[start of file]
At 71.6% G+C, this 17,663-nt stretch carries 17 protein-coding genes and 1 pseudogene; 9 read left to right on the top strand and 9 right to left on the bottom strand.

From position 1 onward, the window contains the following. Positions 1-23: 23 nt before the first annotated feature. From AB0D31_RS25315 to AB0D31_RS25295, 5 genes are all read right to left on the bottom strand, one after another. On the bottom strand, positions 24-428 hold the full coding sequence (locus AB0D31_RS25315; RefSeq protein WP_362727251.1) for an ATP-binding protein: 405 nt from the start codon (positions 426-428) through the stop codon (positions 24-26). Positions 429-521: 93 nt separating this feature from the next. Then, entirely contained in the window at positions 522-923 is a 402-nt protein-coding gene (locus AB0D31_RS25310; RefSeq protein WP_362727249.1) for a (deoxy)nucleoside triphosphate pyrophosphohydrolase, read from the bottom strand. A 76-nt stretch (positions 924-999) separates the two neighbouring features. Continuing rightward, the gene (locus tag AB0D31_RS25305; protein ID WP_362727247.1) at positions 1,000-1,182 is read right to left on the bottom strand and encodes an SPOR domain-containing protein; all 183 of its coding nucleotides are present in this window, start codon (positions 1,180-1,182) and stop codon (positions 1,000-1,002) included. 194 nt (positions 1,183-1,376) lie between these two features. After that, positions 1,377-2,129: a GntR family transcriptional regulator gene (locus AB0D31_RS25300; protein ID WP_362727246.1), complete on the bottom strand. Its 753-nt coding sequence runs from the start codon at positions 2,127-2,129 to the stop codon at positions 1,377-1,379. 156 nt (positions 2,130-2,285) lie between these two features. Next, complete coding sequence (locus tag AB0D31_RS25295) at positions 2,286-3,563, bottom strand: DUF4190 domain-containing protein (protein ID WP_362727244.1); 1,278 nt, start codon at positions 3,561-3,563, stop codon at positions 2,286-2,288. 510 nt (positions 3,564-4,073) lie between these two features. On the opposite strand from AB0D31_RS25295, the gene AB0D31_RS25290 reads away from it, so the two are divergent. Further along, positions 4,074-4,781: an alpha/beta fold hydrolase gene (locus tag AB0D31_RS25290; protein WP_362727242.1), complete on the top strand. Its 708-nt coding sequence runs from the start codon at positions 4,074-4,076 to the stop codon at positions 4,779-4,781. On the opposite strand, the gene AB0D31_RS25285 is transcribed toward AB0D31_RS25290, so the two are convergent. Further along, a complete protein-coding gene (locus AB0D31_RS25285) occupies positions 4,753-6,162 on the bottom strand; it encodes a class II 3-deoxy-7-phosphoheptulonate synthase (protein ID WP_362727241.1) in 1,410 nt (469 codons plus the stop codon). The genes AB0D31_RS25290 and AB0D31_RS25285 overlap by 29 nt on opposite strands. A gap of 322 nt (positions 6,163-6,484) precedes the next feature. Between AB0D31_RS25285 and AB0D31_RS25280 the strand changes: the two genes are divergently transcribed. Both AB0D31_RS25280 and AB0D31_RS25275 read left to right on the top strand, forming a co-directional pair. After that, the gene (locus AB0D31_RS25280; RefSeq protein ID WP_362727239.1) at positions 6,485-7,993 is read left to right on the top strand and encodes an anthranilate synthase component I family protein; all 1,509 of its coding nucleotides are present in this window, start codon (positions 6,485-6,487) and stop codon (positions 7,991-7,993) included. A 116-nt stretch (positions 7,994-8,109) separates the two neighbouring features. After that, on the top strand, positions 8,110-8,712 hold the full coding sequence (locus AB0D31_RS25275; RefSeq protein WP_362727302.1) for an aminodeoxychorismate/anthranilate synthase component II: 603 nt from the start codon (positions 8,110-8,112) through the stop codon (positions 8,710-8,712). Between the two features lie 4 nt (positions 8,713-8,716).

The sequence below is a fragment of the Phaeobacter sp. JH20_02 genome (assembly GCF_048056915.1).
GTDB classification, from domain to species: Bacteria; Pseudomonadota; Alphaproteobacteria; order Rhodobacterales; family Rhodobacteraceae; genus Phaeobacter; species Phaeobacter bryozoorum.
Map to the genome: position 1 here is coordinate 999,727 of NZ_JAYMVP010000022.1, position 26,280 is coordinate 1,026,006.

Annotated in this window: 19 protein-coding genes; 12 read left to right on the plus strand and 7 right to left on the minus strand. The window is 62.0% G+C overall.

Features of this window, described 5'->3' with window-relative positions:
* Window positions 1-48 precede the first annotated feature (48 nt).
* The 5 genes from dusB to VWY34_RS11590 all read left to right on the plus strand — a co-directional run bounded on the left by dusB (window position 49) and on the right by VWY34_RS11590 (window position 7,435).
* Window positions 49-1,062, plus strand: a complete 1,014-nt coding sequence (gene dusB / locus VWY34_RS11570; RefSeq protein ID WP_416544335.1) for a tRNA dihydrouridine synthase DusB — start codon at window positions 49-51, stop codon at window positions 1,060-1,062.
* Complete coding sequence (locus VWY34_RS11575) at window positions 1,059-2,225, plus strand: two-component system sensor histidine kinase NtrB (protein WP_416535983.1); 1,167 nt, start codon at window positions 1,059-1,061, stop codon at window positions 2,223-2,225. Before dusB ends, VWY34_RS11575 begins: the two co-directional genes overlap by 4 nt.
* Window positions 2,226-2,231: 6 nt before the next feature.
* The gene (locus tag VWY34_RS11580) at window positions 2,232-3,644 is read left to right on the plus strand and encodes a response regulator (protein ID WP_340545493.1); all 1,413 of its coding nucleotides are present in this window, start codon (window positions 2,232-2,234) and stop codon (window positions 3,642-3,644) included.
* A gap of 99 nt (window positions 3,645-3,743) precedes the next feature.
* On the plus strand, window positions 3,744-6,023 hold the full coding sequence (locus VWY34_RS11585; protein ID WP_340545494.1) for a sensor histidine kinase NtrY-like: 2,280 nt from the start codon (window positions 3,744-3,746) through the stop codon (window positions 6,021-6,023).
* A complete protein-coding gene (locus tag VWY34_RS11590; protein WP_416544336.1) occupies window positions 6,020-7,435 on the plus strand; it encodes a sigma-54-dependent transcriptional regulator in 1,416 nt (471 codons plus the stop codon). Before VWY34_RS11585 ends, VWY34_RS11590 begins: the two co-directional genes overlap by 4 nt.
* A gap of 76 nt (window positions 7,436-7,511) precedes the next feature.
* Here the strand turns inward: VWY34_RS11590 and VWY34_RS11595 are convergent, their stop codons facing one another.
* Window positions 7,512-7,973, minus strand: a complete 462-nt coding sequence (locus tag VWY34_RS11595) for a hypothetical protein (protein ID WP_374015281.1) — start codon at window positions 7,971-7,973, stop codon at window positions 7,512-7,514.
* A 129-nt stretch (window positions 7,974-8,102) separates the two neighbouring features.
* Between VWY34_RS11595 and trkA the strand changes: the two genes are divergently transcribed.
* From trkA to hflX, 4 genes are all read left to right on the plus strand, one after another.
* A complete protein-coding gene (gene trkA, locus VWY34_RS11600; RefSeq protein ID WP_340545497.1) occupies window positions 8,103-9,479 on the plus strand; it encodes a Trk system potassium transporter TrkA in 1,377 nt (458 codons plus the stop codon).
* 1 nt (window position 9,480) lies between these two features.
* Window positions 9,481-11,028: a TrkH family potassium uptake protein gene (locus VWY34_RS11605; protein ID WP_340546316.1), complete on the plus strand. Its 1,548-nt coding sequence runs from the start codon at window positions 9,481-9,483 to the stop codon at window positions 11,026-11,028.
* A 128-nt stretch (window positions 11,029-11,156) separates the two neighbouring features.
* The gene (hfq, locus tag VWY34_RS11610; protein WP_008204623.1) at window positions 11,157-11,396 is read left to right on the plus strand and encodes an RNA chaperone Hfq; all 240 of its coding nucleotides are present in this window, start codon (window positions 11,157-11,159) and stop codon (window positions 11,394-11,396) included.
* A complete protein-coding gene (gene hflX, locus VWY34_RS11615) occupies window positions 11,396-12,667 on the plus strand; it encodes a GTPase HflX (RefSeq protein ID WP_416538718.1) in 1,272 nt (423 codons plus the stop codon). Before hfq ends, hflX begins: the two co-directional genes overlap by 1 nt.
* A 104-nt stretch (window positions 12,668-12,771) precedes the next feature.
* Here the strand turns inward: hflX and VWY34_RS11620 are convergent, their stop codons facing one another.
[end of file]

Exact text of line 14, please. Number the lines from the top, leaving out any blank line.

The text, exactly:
* A gap of 99 nt (window positions 3,645-3,743) precedes the next feature.